Monthly Archives: April 2006

Another skeptic…

I just ran across this interesting thread, discussing the possibilty (or not) of a Space Elevator.  One of the contributors, an “nhughes1” (who states that he is a long-time Aerospace Engineer) declares that a Space Elevator is flatly impossible.  The last post on the thread is nearly 9 months old.

I’m not a Physics major, so I can’t comment on his calculations.  I wish I knew his email address – I’d refer him to the Edwards / Westling book and ask him for his comments.

Anchoring the Space Elevator in the Atlantic Ocean?

As mentioned in the LiftPort April, 2006 Technical Newsletter, Jasper Bouwmeester, an Aerospace Engineering student in the Netherlands, will be interning at LiftPort this summer.  The Newsletter describes a Space Elevator concept project that Jasper and his team did, with one of their conclusions being that the Space Elevator should be anchored in the Atlantic Ocean.  The Newsletter contains a link to the paper created – you can also find it here.  It’s well worth the read.

Google Earth Space Elevator

I’ve not played around with the Google Earth Tool (though my 13-year old son downloaded it and creeped out my wife by being able to zoom into our house), but now I have a reason to.  Over at GoogleEarthBlog, FrankTaylor has posted a 3D Space Elevator model, GoogleEarth ready.  Very cool.

As soon as I can get my son to quit modding up his XBOX (again), maybe he can take pity on me and show me how to use this.

Da Vinci Exhibit Opening At Science And Industry reports that an exhibit honoring the life and works of Leonardo Da Vinci has opened at Chicago’s Museum of Science & Industry.  It’s a 4-part exhibit; the fourth part highlights “40 modern Leonardo’s” with one of them being Brad Edwards.  Tickets are $21.00 and the exhibit is open until September 4th.

The Museum of Science & Industry is a cool place, but has gotten a bit dated as of late.  They’ve been working to update their exhibits and, as a Chicago-area resident, I’m looking forward to seeing this one.

Earlier mention of Rep. Mollohan and ISR

While perusing the July, 2004 issue of Discover Magazine, I found this paragraph.

The office of the world’s leading space elevator designer is across the street from the Foxx Pawn Shop in the somewhat frayed downtown of Fairmont, West Virginia. The little mining community of 19,000—hit hard by the 1990 Clean Air Act, which made the local sulfurous coal a tough sell—aims to become a high-tech hub, helped by lashings of funds from Congressman Alan Mollohan, a ranking member of the House Appropriations Committee. Edwards is director of research for the Institute for Scientific Research, a four-year-old technology development house headquartered here in a new, cool, rather spartan office building. The space elevator is the most prominent of a dozen projects on the institute’s agenda.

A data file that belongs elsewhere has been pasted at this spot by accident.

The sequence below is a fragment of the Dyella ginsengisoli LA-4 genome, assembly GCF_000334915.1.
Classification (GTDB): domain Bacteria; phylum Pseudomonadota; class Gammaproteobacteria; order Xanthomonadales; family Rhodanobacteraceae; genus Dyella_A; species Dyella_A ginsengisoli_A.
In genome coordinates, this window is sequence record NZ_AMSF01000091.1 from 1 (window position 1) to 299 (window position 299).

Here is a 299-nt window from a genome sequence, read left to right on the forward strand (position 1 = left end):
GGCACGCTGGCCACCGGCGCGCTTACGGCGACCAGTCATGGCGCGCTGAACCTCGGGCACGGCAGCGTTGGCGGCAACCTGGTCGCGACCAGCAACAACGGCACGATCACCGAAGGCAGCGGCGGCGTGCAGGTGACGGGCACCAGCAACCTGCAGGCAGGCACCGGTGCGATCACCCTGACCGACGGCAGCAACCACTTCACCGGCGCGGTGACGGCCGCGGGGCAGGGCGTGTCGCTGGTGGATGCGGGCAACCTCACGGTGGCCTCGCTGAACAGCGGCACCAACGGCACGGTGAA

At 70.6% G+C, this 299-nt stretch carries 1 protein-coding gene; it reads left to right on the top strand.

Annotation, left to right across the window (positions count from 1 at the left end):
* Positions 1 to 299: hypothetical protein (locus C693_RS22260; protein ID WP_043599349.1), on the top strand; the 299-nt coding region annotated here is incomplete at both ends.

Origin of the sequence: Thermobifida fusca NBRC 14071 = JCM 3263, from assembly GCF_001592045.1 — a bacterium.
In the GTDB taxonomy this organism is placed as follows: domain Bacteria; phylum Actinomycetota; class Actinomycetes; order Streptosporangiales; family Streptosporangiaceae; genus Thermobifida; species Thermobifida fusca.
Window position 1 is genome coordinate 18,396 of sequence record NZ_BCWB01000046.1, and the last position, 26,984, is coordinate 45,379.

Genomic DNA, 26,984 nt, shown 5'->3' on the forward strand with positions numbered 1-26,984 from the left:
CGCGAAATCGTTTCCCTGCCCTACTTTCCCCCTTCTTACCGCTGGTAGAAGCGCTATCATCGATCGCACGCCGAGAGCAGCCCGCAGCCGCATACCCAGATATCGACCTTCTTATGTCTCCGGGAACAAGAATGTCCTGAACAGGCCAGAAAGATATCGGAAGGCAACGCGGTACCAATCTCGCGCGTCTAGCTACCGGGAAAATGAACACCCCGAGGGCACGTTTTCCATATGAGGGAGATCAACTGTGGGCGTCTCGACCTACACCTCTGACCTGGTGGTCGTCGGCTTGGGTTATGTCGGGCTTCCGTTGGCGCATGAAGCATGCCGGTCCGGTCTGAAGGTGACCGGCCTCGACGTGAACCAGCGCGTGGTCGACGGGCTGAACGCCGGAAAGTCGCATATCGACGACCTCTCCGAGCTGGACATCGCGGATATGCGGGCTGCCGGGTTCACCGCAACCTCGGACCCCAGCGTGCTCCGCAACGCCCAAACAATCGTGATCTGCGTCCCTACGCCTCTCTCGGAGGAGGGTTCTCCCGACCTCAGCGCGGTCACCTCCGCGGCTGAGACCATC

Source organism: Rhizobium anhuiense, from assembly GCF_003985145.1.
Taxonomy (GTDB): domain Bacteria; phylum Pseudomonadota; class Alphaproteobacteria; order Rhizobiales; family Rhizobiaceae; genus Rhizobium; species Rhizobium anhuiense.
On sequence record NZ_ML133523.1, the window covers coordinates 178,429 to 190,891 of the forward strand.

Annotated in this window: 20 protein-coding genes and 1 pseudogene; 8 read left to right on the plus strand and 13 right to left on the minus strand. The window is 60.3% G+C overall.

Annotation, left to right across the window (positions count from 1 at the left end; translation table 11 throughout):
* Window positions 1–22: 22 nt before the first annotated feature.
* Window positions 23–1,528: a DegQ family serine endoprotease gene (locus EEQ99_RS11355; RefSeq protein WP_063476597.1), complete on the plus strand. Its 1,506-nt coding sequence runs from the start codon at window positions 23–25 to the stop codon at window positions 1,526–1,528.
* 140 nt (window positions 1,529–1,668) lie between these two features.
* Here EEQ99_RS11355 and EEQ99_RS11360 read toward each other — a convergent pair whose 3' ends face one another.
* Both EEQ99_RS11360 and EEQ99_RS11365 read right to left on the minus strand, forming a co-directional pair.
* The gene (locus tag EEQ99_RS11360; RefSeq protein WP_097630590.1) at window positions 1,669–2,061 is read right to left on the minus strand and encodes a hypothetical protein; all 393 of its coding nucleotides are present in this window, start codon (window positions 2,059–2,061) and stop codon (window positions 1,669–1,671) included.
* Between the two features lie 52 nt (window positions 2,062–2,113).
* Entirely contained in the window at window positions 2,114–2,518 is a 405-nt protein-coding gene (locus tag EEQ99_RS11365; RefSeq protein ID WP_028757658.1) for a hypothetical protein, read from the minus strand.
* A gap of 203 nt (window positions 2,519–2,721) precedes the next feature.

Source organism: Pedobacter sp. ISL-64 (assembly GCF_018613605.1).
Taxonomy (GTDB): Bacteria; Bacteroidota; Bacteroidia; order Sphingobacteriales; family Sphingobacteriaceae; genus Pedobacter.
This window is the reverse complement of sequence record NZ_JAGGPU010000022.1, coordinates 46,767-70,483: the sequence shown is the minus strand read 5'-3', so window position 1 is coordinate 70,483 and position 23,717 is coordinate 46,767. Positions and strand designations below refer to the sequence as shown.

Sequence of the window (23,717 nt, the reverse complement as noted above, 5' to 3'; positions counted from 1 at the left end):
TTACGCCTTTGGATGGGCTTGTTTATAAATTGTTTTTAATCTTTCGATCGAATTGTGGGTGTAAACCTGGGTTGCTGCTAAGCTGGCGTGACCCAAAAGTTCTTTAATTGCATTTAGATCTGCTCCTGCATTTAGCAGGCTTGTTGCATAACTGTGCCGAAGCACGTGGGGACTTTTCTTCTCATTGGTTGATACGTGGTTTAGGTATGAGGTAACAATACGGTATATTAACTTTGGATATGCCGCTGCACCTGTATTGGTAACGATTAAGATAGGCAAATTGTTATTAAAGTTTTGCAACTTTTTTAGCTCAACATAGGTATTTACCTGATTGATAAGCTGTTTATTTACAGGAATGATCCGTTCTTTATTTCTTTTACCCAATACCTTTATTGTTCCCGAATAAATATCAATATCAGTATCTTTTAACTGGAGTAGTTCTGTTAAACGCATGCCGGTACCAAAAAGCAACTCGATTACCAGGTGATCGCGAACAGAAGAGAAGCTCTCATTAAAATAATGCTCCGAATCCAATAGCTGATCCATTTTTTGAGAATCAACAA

This is the earliest mention I’ve found, so far, of Rep. Mollohan’s funding of ISR.

Affordable to the Individual Space Flight

This web site has evidently been in existence for some time (since 1998?), but I just stumbled across it today.  It purports to describe a concept where with “today’s technology”, humanity could build a system which would make space flight much more affordable.  The key concept is a “Earth Orbiting Elevator”, a skyhook.  The author doesn’t describe what the “Elevator” would be made of, but it’s an interesting site nonetheless.

LiftPort April, 2006 Technical Newsletter released

In this issue, LiftPort Research Director Tom Nugent mentions a proposal written by 10 Aerospace Engineering Students in the Netherlands to build a Space Elevator in the Atlantic Ocean.  He also reminds us that he will be presenting at the International Space Development Conference in Los Angeles on May 4th.  The Newsletter can be found here.

Maybe the NY Times Figured We Wouldn’t Notice

Dennis Byrne, a columnist for the Chicago Sun Times, also has his own blog.  In a posting yesterday, he comments on how the NY Times and the Wall Street Journal reported the story of West Virginia Democratic congressman Alan Mollohand and how he’s funded numerous non-profits with taxpayer dollars.  One of the non-profits he’s funded is the Institute for Scientific Research (ISR) and, earlier today, I noted a story from another blogger stating that some of the money has been earmarked for Space Elevator development.

I think this story has legs and we’re going to be hearing more about it soon…

Stairway to Heaven: Space Elevators, Platinum, and the Hydrogen Economy.

The Space Elevator concept must be gaining traction – it’s now getting politicized.  Some weeks ago, James Miller, an Assistant Professor of Economics at Smith College, proposed in his article “Elevating Elephants”, that the Republicans should adopt a campaign plank in support of a Space Elevator.  Today at DailyKos, ManFromMiddletown posted an article that discussed energy alternatives and talked in favorable terms about the problems that a Space Elevator could solve.  The author refers to the Miller article as coming from the “Dark Side”.  He mentions LiftPort and believes that the Space Elevator should be built by an International Coalition.

Extra! Extra! makes the Space Blogroll!

And, today I find out that this blog has been added to Robot Guy’s Space Blogroll.  Thanks!  And thanks for the work to put the Space Blogroll together.

I’ve added the Space Blogroll to my links and, as soon as I get competent in php, I’ll figure out a way to post it in it’s entirety rather than as just a link.


NASA Needs You! (and you and you and you…)

One Big Mutation also comments on the NY Times story about the NASA Centennial Challenges. This exact same blog entry can also be found at Museum of Mahem, here, in this blog entry from Circle of Tripe, in this blog entry from Darn Tasty and in many others. No, I don’t know why other than the fact that someone seems to have too much time on their hand.